06.12.2021 Author: Viktor Mikhin

Yemen: Is There a Silver Lining to This Country’s Bleak Future?

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The United Nations has warned that if the war in Yemen continues through the end of 2021, the death toll of the conflict will have reached 377,000 people, with 154,000 succumbed to direct hostilities and violence while 223,000, or almost 60%, will be indirectly caused by it. The report says that of the total deaths, 259,000, or almost 70% of total conflict-attributable deaths, are children under five years of age.

Given such numbers, it is worth recalling that Saudi Arabia is a direct “author” of the fighting due to its blatant interference in the Yemeni internal conflict. Since the republic’s air defenses are practically non-existent, the Saudi “hawks” are leisurely bombing peaceful cities, towns and villages, eradicating the civil population in he process. It is a common knowledge that the strings in Riyadh are pulled by the West and, above all, by the Unites States, which provides the Saudi with state-of-the-art weaponry and “advisors” that maintain this equipment.

The UN has also warned that if the conflict continues through 2030, it projects that the total conflict-attributable death toll will reach an astounding 1.3 million, more than 70% of which will be from indirect deaths and 80% will be children under five. Children who have been denied the chance to learn or see anything in their lives — except the bombs branded Made-in-USA that keep on falling from the sky, and what it feels like to every night wake up to the chilling howling of the Saudi jets.

The UN report underlines, firstly, that the universal blockade of Yemen leads to high casualties among the civilians that do not have anything to do with the hostilities while their sole “fault” is being Yemeni and living in this country. Secondly, the report says that collection of real data has been particularly difficult when, for example, the number of casualties is concerned. The death toll is, therefore, massively underreported.  The UN acknowledges that “because many of our data inputs come from a conflict zone, those are also subject to uncertainty as data collection can be particularly difficult in a conflict context.”

In fact, shortly after the war had started, the UN stopped updating the data on the death toll since the world organization struggled to piece together what had been going on there. Saudi airstrikes targeted medical facilities and other UN services which were compelled to tell a good portion of their employees to leave the country. Other humanitarian and medical institutions, such as Doctors Without Borders, were also forced to leave as their facilities were repeatedly targeted by Saudi airstrikes with a number of employees killed.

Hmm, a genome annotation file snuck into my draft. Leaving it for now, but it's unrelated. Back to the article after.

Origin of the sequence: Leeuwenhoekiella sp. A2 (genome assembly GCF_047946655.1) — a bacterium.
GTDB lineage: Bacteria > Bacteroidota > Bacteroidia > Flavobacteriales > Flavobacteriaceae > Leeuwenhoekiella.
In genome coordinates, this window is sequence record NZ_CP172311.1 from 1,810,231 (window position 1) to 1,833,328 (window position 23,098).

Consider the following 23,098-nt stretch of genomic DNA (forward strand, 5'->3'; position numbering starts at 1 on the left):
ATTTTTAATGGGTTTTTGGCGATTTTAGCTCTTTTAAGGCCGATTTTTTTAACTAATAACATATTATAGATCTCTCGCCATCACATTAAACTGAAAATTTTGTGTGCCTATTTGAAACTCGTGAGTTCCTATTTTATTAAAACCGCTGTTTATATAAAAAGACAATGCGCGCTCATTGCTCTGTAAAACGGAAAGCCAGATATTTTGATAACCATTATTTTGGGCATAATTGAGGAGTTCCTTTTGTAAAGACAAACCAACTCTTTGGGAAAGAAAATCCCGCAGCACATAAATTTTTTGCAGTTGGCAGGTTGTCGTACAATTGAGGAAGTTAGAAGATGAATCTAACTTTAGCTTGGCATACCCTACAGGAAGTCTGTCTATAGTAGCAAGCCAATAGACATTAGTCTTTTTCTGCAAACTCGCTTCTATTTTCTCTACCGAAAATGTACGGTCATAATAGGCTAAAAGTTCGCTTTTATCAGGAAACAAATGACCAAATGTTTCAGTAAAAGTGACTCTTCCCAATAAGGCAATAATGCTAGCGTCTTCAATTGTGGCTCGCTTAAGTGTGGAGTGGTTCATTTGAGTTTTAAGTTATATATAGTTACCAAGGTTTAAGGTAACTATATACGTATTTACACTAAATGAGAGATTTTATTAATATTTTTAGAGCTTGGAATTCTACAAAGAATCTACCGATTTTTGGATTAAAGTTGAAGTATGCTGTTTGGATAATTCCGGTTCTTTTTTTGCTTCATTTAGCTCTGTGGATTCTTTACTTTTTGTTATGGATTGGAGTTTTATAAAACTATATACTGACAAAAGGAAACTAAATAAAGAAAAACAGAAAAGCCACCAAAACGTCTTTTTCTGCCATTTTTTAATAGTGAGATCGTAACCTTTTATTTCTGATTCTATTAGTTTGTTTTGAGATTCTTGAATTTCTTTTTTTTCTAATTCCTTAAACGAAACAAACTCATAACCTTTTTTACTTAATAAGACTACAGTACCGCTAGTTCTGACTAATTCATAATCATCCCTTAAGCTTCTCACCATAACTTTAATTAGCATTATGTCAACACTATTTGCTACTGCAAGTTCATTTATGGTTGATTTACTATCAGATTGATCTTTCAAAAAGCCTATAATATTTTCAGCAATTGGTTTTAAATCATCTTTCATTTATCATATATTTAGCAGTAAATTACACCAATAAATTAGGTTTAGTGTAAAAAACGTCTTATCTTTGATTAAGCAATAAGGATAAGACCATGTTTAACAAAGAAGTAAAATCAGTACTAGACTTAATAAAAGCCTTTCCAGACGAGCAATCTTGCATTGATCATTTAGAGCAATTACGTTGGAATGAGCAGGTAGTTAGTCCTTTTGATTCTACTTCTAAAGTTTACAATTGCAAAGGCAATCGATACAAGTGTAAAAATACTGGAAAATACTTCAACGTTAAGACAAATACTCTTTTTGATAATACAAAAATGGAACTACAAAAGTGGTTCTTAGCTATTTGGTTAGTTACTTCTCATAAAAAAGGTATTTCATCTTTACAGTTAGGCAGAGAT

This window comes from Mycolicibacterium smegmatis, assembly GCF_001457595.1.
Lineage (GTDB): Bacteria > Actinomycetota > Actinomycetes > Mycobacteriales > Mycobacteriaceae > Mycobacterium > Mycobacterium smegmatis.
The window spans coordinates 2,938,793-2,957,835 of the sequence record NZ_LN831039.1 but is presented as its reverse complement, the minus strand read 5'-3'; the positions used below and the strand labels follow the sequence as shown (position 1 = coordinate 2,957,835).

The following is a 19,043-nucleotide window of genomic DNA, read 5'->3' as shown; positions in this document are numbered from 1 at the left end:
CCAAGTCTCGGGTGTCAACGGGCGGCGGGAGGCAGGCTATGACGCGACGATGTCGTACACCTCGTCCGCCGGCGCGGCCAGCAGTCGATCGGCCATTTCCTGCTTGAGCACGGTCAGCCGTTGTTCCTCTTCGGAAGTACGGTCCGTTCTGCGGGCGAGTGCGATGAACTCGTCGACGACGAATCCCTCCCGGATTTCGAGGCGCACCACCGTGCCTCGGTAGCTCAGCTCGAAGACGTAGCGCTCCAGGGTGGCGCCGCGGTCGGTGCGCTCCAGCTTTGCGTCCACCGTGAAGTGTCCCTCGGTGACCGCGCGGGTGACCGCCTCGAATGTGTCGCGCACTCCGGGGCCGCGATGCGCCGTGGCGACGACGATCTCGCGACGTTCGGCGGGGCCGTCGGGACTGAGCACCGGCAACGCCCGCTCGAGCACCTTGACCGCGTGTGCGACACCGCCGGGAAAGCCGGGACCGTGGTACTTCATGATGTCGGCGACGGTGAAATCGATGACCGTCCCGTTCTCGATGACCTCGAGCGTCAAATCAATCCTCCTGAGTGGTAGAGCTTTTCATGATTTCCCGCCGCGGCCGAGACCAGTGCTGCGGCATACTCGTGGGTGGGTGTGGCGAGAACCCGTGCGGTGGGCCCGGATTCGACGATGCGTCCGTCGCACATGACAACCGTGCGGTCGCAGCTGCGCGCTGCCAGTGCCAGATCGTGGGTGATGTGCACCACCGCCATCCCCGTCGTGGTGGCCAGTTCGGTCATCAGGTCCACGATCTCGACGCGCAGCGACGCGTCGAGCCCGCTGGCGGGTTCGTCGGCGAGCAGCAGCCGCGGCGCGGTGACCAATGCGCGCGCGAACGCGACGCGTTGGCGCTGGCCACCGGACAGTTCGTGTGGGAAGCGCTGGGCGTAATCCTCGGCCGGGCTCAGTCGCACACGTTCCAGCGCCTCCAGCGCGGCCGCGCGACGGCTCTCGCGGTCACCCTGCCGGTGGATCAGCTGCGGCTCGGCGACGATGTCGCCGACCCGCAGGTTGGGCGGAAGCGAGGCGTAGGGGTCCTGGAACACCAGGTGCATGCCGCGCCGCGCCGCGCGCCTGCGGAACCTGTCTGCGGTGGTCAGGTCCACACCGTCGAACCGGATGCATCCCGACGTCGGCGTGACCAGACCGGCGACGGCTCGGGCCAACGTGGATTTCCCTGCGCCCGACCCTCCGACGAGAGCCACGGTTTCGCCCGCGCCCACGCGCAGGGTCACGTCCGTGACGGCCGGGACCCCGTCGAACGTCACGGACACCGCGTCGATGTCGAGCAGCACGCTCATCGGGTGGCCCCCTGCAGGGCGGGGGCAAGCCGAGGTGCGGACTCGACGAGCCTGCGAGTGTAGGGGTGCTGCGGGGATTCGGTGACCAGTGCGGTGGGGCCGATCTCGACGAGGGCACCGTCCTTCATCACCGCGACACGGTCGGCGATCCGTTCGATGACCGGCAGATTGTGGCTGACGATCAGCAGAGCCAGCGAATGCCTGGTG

That is why it is safe to say that the figure of 154,000 killed as a result of direct combat and violence presented in the study is not entirely reliable and may be unduly low compared to the actual death toll. For instance, in 2018, three years after the war broke out, the UN data on the death count remained unaltered totaling about 10,000 people, even despite the conflict that Riyadh had instigated in March 2015. At the same time, other monitoring groups like the Armed Conflict Location & Event Data Project conducted a research saying that “56,000 civilians and combatants were killed between January 2016 and October 2018.” Those were the initial findings. Meanwhile, this independent group studying armed conflicts estimated the death toll to be 80,000 (for the same period) when it was finalizing its research. The absence of credible figures for the death toll in Yemen has made it easier for foreign powers, and above all, the US, to shrug off strong accusations that they are complicit in a humanitarian disaster while their war profits amounted to hundreds of billions of dollars due to the arms sales to Saudi Arabia.

Many politicians say that they have lost faith in the UN, its reports and statements that only take note of the huge tragedy, stopping short of solving it or proposing a real way out for the downtrodden people of Yemen. However, the 68-page report (compiled with the participation of the United Nations, the United Nations Development Program and some Member States of the United Nations) named “Assessing the Impact of War in Yemen: Pathways for Recovery” is still a revelatory document exposing the extent of the damage the war has been inflicting on this already impoverished land.